Feathers are at their most beautiful on the bird. This is how it should be and how the birds mean to show off their feathers. On the body, each feather overlaps and shows only the tip in a repeating pattern—usually a variation of a diamond pattern. The color and pattern and sometimes structure in each individual feather is geared toward the part that is exposed, what you see on the bird.
This close-fitting, repeating pattern with no spaces in between is part of what keeps the penguin and duck dry. It’s what makes the snipe and the grouse blend with its surroundings and hard to see. The tight repeating feather patterns keep birds smooth and aerodynamic. Some male’s brightly colored repetitions of feathers in certain places attract the females—like a peacock tail.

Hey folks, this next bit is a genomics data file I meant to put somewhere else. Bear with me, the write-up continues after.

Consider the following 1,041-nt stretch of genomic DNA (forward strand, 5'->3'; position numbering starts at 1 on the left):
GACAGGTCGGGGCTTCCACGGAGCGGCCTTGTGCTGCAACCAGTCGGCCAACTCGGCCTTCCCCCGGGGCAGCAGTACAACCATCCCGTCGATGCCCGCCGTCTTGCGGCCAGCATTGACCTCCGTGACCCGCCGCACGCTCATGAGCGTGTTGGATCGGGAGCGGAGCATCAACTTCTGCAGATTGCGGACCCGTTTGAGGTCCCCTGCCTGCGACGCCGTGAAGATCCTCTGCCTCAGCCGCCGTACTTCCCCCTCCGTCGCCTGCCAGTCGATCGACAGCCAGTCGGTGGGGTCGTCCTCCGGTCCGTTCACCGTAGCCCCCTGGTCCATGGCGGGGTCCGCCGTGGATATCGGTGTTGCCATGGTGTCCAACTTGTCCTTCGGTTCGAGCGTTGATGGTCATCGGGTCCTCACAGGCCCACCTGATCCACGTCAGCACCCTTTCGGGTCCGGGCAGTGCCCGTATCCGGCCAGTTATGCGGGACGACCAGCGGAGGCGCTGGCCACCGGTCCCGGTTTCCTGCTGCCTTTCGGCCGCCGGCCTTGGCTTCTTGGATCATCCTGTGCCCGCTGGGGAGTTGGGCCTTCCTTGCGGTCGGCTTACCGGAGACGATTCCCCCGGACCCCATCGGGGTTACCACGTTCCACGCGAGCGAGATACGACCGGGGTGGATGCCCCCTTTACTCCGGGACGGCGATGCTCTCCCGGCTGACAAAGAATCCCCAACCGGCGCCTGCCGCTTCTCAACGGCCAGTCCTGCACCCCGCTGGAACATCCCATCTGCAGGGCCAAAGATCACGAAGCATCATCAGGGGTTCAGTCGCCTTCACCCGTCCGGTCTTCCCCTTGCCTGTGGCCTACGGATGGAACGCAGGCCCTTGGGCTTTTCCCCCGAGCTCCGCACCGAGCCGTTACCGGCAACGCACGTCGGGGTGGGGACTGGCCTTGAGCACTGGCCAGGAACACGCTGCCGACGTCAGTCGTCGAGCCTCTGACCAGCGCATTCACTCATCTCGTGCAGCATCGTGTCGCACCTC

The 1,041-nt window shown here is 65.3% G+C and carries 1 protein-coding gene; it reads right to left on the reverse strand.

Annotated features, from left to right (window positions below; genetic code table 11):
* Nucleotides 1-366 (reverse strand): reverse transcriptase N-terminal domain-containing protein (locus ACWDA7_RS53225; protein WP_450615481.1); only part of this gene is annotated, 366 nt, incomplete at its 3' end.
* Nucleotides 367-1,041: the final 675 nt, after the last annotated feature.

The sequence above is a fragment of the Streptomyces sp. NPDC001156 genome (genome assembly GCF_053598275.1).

My feather-art uses single feathers, divorced from the birds but I still like to bring out the theme of repeating patterns that is so important in feathers.